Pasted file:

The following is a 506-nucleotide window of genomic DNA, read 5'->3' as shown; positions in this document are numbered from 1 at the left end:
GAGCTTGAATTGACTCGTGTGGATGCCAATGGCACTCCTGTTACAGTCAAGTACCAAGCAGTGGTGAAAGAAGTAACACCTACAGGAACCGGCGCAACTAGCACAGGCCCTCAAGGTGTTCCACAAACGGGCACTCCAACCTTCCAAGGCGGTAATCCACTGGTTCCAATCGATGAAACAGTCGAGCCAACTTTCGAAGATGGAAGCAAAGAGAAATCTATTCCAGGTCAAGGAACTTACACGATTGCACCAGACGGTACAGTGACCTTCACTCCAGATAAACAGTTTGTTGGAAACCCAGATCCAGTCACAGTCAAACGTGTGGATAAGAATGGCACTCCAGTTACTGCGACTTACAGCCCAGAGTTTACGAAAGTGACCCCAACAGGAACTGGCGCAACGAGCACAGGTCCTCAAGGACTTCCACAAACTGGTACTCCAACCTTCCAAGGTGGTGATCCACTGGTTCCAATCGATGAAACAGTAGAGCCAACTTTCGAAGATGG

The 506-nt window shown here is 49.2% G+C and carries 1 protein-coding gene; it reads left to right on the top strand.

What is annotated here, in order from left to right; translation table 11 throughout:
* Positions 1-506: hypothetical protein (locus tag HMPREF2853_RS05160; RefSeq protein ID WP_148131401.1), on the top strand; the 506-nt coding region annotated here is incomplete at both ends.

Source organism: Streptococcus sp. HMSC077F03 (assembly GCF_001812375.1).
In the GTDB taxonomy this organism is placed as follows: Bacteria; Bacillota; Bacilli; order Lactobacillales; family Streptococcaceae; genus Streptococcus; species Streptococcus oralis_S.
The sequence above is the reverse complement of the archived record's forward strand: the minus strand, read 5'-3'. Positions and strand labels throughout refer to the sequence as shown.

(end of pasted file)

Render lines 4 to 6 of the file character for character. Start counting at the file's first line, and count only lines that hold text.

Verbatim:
What is annotated here, in order from left to right; translation table 11 throughout:
* Positions 1-506: hypothetical protein (locus tag HMPREF2853_RS05160; RefSeq protein ID WP_148131401.1), on the top strand; the 506-nt coding region annotated here is incomplete at both ends.

Source organism: Streptococcus sp. HMSC077F03 (assembly GCF_001812375.1).